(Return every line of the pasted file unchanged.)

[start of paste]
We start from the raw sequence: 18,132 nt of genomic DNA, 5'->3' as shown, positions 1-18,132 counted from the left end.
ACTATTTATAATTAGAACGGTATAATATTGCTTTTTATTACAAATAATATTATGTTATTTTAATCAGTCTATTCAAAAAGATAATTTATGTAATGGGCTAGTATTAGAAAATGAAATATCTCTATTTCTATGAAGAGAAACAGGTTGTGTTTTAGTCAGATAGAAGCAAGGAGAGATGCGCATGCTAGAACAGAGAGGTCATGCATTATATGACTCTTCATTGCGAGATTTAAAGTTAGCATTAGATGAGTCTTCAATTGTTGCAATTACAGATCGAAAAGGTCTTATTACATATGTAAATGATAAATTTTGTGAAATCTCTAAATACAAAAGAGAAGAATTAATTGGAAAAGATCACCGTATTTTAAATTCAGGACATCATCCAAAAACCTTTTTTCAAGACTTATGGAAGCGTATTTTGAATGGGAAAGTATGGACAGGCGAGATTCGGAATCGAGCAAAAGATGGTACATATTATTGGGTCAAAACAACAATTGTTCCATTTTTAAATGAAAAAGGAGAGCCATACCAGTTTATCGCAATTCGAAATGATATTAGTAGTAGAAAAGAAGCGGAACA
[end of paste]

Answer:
We start from the raw sequence: 18,132 nt of genomic DNA, 5'->3' as shown, positions 1-18,132 counted from the left end.
ACTATTTATAATTAGAACGGTATAATATTGCTTTTTATTACAAATAATATTATGTTATTTTAATCAGTCTATTCAAAAAGATAATTTATGTAATGGGCTAGTATTAGAAAATGAAATATCTCTATTTCTATGAAGAGAAACAGGTTGTGTTTTAGTCAGATAGAAGCAAGGAGAGATGCGCATGCTAGAACAGAGAGGTCATGCATTATATGACTCTTCATTGCGAGATTTAAAGTTAGCATTAGATGAGTCTTCAATTGTTGCAATTACAGATCGAAAAGGTCTTATTACATATGTAAATGATAAATTTTGTGAAATCTCTAAATACAAAAGAGAAGAATTAATTGGAAAAGATCACCGTATTTTAAATTCAGGACATCATCCAAAAACCTTTTTTCAAGACTTATGGAAGCGTATTTTGAATGGGAAAGTATGGACAGGCGAGATTCGGAATCGAGCAAAAGATGGTACATATTATTGGGTCAAAACAACAATTGTTCCATTTTTAAATGAAAAAGGAGAGCCATACCAGTTTATCGCAATTCGAAATGATATTAGTAGTAGAAAAGAAGCGGAACA